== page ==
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To restore internet access after a massive earthquake, Peru turned to balloons

UPDATED: Sat., June 1, 2019

By Peter Holley Washington Post

When Hurricane Harvey flooded Houston in 2017, the Cajun Navy relied on apps like Zello to coordinate large-scale rescue efforts. Others have relied on Twitter and mobile charging stations to maintain communication when power disappears or first responders are overwhelmed.

On Sunday, when a magnitude 8.0 earthquake struck remote parts of Peru’s Amazon region, Loon – an internet-providing balloon service owned by Alphabet, Google’s parent company – dispatched a group of balloons to the impacted area, the company’s CEO, Alastair Westgarth said in a statement this week. By Tuesday morning, the company said, the balloons were providing people on the ground with wireless broadband communication.

In his statement, Westgarth said that this isn’t the first time the company has intervened after a disaster. In 2017, he noted, Loon responded to flooding in northern Peru and later that year provided service to Puerto Ricans devastated by Hurricane Maria.

“What is different this time is the speed with which we were able to respond,” Westgarth wrote. “In Puerto Rico, it took about four weeks for our balloons to begin providing service. In this instance, we were able to begin providing service in about 48 hours, because we had already deployed the building blocks of the Loon network.”

More than half the world’s population – about 3.9 billion people – were using the Internet by the end of 2018, according to an annual report released by the International Telecommunications Union (ITU). That report found that in developed countries, four out of five people are online, but in developing countries, only 45 percent of individuals use the Internet, leaving “ample room for growth.”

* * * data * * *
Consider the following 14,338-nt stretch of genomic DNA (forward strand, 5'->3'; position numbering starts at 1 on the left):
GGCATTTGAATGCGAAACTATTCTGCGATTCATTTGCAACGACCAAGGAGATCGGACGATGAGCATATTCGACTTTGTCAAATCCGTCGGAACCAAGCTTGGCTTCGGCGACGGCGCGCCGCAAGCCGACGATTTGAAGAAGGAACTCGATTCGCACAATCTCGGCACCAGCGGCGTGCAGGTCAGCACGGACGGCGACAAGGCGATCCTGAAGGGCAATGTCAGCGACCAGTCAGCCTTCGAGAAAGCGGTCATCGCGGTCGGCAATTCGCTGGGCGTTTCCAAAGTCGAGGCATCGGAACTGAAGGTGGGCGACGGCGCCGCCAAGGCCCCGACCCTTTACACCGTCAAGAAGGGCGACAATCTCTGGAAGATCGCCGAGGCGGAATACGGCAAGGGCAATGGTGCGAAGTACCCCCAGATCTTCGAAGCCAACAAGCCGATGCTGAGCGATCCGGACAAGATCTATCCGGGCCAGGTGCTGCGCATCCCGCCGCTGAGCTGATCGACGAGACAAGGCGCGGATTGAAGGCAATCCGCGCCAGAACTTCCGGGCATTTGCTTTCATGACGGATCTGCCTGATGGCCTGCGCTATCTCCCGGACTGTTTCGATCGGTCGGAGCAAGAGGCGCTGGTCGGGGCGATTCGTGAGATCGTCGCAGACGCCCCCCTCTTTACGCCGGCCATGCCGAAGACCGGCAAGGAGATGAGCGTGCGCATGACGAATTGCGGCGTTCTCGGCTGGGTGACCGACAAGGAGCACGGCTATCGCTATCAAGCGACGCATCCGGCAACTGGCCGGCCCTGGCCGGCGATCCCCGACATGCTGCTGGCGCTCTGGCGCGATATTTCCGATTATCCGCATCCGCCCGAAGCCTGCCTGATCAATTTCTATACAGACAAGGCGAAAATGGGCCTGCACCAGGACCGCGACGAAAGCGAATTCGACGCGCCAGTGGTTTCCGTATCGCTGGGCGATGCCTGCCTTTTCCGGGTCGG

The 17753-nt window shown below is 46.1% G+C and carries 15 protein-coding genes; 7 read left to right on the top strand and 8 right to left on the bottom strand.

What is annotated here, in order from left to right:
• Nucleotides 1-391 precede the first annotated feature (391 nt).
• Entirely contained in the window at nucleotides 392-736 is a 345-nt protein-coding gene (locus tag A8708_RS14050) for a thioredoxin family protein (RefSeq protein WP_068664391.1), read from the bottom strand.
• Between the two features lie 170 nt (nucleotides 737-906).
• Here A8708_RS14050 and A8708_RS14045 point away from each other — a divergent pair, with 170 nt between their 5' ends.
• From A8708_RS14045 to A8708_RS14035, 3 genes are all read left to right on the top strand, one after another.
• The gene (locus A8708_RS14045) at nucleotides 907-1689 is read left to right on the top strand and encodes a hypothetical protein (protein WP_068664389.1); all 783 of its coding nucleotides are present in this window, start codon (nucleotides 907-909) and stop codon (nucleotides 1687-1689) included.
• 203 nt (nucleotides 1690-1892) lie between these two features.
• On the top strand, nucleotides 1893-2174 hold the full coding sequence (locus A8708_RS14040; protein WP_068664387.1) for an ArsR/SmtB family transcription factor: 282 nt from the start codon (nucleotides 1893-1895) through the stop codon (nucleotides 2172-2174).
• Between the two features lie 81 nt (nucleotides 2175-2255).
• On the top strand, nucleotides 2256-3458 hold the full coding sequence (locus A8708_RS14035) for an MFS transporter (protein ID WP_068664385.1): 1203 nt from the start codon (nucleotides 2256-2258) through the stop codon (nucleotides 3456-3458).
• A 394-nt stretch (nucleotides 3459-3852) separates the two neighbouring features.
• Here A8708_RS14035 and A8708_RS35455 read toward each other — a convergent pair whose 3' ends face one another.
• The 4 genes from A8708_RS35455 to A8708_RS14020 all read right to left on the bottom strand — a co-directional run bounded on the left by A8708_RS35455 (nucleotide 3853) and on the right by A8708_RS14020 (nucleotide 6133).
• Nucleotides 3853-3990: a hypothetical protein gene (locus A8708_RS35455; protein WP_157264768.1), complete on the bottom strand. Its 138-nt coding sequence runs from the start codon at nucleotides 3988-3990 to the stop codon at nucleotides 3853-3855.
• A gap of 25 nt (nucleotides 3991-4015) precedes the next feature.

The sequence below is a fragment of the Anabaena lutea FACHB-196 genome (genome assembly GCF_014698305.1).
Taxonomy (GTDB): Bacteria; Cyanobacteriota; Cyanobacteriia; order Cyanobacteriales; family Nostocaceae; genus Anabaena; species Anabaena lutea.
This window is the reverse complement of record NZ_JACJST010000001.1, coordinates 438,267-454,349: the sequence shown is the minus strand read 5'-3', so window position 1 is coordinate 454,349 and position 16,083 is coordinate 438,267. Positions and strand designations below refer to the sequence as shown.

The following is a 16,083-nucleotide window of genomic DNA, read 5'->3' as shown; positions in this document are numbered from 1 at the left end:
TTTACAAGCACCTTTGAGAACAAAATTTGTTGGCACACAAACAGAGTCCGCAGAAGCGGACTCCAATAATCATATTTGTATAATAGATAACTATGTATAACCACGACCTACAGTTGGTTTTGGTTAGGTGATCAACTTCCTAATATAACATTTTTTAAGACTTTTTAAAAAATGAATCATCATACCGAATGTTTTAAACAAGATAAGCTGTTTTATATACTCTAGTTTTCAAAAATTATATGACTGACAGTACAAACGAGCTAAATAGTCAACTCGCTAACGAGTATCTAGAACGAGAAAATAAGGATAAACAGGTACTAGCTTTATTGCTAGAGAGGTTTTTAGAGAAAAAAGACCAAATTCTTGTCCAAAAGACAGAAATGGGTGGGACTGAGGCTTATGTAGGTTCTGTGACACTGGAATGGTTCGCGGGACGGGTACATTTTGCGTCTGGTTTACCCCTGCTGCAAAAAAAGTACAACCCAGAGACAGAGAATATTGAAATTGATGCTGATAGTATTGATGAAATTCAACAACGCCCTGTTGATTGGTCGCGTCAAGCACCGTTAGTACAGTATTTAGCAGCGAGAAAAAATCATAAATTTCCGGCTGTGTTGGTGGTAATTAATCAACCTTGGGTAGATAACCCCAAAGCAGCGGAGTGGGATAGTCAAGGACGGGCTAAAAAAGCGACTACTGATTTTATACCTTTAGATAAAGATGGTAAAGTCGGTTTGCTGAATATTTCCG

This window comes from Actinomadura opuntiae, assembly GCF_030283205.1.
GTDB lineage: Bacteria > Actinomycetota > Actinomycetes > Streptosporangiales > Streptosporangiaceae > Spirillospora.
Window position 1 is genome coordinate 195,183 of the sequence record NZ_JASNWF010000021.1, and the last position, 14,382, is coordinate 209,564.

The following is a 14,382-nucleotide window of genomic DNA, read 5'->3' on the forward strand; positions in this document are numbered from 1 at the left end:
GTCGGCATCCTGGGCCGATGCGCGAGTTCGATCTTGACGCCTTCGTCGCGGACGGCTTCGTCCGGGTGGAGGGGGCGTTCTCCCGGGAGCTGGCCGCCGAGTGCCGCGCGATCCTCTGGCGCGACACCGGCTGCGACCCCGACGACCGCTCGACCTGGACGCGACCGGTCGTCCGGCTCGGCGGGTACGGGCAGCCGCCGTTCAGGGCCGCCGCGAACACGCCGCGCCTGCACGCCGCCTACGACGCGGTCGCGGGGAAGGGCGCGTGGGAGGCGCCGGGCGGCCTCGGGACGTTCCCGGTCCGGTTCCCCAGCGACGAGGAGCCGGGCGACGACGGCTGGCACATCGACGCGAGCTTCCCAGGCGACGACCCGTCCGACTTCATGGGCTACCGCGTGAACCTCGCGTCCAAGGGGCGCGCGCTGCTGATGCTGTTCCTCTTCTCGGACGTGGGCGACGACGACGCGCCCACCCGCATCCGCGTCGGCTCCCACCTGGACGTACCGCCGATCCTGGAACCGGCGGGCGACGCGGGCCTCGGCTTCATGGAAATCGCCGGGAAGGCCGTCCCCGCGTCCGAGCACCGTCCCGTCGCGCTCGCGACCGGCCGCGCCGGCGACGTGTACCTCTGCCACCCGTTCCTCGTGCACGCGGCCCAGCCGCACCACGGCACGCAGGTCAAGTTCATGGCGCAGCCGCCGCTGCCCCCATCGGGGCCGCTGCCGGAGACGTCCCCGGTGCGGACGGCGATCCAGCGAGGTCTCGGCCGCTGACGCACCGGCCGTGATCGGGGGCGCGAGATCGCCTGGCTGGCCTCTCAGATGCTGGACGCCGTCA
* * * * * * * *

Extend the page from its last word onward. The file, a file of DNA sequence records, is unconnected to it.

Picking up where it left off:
Started in 2013, Loon’s goal is to create high-altitude, solar-powered balloons that provide Wi-Fi connectivity to remote locations in developing markets. The effort is an ambitious one; the company’s balloons take the most essential components of a cell tower – redesigned for lightness and durability – and hoists them more than 12 miles above the earth’s surface to the edge of space.

Putting that height and the challenges that accompany it in perspective, in 2014 the Washington Post’s Dominic Basulto wrote:

“Most commercial airplanes fly at 30,000 feet (approximately 10 kilometers) above the earth’s surface, but these new balloons will fly in the stratosphere, at 20 kilometers above the earth’s surface. If you want to really understand how high up the stratosphere is, rewatch the amazing space jump of Felix Baumgartner, who jumped more than 128,000 feet from the edge of outer space in 2012.”

Before balloons can provide customers below with service, “ground infrastructure” must be installed and overflight approval secured. When Loon is already active in a country, Westgarth wrote, their response to a natural disaster is measured in days instead of weeks.

“Of course the promise of Loon is to provide service to the billions of people who need it every day, not just when a disaster hits,” Westgarth added. “That’s why we’re working to launch commercial service later this year, including in Africa, that will bring mobile internet access to unserved and underserved communities. ”

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